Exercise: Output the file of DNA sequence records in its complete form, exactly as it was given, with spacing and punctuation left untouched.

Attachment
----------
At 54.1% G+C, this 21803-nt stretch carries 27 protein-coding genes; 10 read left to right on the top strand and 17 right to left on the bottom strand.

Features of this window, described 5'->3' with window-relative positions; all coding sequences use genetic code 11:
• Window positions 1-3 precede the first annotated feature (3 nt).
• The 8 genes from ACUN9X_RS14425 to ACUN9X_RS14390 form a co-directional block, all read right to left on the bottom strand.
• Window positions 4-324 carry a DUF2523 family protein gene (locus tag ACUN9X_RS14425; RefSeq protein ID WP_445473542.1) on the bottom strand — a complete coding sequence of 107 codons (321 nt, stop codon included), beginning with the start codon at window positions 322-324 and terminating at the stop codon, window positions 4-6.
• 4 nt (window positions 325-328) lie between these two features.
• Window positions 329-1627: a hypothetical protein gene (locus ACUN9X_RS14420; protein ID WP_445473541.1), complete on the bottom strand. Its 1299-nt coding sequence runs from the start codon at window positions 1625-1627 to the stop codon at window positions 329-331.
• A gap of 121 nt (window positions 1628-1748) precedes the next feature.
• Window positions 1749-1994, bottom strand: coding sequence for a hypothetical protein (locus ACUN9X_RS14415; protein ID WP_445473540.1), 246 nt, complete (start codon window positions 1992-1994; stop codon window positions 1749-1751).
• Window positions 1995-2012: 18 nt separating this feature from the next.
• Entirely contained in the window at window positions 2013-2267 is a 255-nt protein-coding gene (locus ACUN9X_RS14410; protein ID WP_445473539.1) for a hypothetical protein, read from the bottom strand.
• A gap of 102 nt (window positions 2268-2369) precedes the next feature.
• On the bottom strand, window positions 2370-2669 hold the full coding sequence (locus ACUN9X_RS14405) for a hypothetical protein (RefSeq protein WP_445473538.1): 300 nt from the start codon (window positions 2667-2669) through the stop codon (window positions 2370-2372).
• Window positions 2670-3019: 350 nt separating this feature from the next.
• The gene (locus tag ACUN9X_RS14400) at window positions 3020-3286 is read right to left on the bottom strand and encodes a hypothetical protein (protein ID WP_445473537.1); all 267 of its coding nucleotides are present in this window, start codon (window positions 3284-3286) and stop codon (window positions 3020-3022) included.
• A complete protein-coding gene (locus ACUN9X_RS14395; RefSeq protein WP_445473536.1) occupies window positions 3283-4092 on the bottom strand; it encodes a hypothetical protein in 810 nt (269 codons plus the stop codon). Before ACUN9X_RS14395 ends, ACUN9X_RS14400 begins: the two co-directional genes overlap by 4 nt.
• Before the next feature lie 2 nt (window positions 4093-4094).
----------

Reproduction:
At 54.1% G+C, this 21803-nt stretch carries 27 protein-coding genes; 10 read left to right on the top strand and 17 right to left on the bottom strand.

Features of this window, described 5'->3' with window-relative positions; all coding sequences use genetic code 11:
• Window positions 1-3 precede the first annotated feature (3 nt).
• The 8 genes from ACUN9X_RS14425 to ACUN9X_RS14390 form a co-directional block, all read right to left on the bottom strand.
• Window positions 4-324 carry a DUF2523 family protein gene (locus tag ACUN9X_RS14425; RefSeq protein ID WP_445473542.1) on the bottom strand — a complete coding sequence of 107 codons (321 nt, stop codon included), beginning with the start codon at window positions 322-324 and terminating at the stop codon, window positions 4-6.
• 4 nt (window positions 325-328) lie between these two features.
• Window positions 329-1627: a hypothetical protein gene (locus ACUN9X_RS14420; protein ID WP_445473541.1), complete on the bottom strand. Its 1299-nt coding sequence runs from the start codon at window positions 1625-1627 to the stop codon at window positions 329-331.
• A gap of 121 nt (window positions 1628-1748) precedes the next feature.
• Window positions 1749-1994, bottom strand: coding sequence for a hypothetical protein (locus ACUN9X_RS14415; protein ID WP_445473540.1), 246 nt, complete (start codon window positions 1992-1994; stop codon window positions 1749-1751).
• Window positions 1995-2012: 18 nt separating this feature from the next.
• Entirely contained in the window at window positions 2013-2267 is a 255-nt protein-coding gene (locus ACUN9X_RS14410; protein ID WP_445473539.1) for a hypothetical protein, read from the bottom strand.
• A gap of 102 nt (window positions 2268-2369) precedes the next feature.
• On the bottom strand, window positions 2370-2669 hold the full coding sequence (locus ACUN9X_RS14405) for a hypothetical protein (RefSeq protein WP_445473538.1): 300 nt from the start codon (window positions 2667-2669) through the stop codon (window positions 2370-2372).
• Window positions 2670-3019: 350 nt separating this feature from the next.
• The gene (locus tag ACUN9X_RS14400) at window positions 3020-3286 is read right to left on the bottom strand and encodes a hypothetical protein (protein ID WP_445473537.1); all 267 of its coding nucleotides are present in this window, start codon (window positions 3284-3286) and stop codon (window positions 3020-3022) included.
• A complete protein-coding gene (locus ACUN9X_RS14395; RefSeq protein WP_445473536.1) occupies window positions 3283-4092 on the bottom strand; it encodes a hypothetical protein in 810 nt (269 codons plus the stop codon). Before ACUN9X_RS14395 ends, ACUN9X_RS14400 begins: the two co-directional genes overlap by 4 nt.
• Before the next feature lie 2 nt (window positions 4093-4094).